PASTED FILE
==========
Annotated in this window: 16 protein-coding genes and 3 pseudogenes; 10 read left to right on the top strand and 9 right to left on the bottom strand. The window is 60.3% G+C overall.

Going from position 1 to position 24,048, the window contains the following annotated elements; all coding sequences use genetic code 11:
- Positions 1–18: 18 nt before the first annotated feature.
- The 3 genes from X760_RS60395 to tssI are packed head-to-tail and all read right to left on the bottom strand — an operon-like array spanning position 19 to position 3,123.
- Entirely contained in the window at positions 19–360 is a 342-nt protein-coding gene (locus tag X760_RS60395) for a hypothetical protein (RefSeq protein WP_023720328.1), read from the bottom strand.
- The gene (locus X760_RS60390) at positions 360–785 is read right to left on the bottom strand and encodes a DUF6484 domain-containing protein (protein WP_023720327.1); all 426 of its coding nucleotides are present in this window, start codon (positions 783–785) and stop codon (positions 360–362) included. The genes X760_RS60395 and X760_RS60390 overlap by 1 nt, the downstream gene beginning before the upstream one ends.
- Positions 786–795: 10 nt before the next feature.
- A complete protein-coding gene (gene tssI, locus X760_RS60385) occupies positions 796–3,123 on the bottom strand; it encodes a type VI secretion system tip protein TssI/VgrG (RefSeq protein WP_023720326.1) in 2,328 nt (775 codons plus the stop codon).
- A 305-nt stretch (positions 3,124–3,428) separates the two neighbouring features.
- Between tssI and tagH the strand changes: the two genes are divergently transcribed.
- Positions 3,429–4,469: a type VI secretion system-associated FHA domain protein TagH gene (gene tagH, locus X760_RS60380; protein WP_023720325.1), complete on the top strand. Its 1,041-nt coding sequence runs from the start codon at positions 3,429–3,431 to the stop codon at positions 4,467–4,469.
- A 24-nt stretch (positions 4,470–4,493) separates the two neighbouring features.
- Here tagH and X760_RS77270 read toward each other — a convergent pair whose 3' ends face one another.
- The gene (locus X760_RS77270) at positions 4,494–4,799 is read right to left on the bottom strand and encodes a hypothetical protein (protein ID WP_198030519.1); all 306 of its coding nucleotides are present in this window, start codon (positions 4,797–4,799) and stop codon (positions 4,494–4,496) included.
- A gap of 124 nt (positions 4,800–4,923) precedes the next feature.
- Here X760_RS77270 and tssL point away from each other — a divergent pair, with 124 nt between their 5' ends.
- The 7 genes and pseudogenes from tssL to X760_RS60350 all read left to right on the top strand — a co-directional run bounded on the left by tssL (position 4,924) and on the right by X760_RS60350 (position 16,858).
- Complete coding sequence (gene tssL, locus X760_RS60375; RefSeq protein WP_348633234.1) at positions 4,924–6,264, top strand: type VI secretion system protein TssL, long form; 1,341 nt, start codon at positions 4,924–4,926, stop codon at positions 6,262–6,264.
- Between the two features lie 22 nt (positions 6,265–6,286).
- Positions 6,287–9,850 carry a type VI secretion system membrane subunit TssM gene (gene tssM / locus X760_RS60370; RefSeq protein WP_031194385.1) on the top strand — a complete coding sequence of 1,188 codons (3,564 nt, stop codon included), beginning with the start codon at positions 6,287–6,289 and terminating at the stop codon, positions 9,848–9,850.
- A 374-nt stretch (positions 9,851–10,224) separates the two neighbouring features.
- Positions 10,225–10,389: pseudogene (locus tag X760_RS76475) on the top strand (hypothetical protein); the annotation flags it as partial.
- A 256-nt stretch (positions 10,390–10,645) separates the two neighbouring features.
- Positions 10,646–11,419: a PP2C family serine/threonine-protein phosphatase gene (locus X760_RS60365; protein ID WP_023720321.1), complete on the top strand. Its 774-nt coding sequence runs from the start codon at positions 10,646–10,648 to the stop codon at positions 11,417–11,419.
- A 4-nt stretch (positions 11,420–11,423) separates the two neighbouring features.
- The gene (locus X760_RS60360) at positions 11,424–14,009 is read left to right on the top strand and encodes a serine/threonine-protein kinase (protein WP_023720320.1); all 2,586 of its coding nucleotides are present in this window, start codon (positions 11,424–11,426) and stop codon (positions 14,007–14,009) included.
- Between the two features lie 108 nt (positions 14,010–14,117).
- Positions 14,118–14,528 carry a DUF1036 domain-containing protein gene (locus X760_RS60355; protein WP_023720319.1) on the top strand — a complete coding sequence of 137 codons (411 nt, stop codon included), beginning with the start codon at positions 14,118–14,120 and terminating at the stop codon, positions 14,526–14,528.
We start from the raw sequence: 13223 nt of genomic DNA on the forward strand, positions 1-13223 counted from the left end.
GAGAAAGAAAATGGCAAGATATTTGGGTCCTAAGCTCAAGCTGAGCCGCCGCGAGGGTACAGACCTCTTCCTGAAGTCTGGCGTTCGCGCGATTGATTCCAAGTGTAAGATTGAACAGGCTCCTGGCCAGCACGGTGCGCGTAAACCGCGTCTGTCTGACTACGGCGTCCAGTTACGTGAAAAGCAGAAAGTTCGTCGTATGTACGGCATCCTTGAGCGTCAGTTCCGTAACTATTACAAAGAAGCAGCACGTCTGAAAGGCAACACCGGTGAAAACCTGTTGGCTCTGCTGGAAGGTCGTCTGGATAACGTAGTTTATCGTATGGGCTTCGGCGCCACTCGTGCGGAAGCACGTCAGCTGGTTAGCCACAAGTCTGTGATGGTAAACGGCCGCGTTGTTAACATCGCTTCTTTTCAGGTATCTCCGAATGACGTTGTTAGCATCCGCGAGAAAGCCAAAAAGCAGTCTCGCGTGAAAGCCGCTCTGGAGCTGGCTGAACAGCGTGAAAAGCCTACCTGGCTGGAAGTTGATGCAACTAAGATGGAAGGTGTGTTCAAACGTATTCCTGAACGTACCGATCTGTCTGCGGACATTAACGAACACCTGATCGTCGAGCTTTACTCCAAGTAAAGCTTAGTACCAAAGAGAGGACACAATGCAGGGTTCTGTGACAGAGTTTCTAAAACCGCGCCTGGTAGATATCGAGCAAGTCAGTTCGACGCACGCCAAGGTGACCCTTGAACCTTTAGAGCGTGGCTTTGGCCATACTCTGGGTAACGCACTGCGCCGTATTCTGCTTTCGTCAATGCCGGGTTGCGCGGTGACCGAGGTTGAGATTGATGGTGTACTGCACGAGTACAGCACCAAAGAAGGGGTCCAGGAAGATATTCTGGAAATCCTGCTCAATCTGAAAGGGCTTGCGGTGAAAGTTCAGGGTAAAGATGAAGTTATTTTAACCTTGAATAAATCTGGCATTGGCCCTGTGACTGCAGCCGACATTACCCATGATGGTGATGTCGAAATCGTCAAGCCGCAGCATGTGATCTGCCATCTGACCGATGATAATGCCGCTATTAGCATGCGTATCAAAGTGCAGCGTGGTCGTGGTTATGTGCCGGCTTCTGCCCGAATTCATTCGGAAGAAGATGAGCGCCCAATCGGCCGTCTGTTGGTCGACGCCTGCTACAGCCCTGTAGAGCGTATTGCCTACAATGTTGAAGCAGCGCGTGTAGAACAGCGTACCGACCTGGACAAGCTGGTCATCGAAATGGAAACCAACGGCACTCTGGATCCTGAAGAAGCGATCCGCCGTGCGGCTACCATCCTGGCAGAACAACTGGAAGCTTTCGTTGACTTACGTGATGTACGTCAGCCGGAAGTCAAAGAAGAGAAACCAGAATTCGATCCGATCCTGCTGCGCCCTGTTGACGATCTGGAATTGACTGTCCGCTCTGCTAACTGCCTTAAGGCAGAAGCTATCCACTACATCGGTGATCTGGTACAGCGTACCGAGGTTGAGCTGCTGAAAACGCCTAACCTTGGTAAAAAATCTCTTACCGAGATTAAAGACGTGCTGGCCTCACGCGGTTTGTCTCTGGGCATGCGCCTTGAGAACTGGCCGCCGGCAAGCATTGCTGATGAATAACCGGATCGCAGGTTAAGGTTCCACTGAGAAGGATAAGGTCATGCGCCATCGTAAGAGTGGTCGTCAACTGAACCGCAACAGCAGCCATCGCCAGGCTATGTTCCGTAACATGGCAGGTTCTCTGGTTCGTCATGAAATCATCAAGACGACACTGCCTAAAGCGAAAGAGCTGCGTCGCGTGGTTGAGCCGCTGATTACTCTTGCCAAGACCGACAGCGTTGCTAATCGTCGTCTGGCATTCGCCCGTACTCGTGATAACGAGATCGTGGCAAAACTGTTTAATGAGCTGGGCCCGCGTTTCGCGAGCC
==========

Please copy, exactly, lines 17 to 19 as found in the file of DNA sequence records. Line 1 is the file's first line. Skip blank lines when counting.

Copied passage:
- The 7 genes and pseudogenes from tssL to X760_RS60350 all read left to right on the top strand — a co-directional run bounded on the left by tssL (position 4,924) and on the right by X760_RS60350 (position 16,858).
- Complete coding sequence (gene tssL, locus X760_RS60375; RefSeq protein WP_348633234.1) at positions 4,924–6,264, top strand: type VI secretion system protein TssL, long form; 1,341 nt, start codon at positions 4,924–4,926, stop codon at positions 6,262–6,264.
- Between the two features lie 22 nt (positions 6,265–6,286).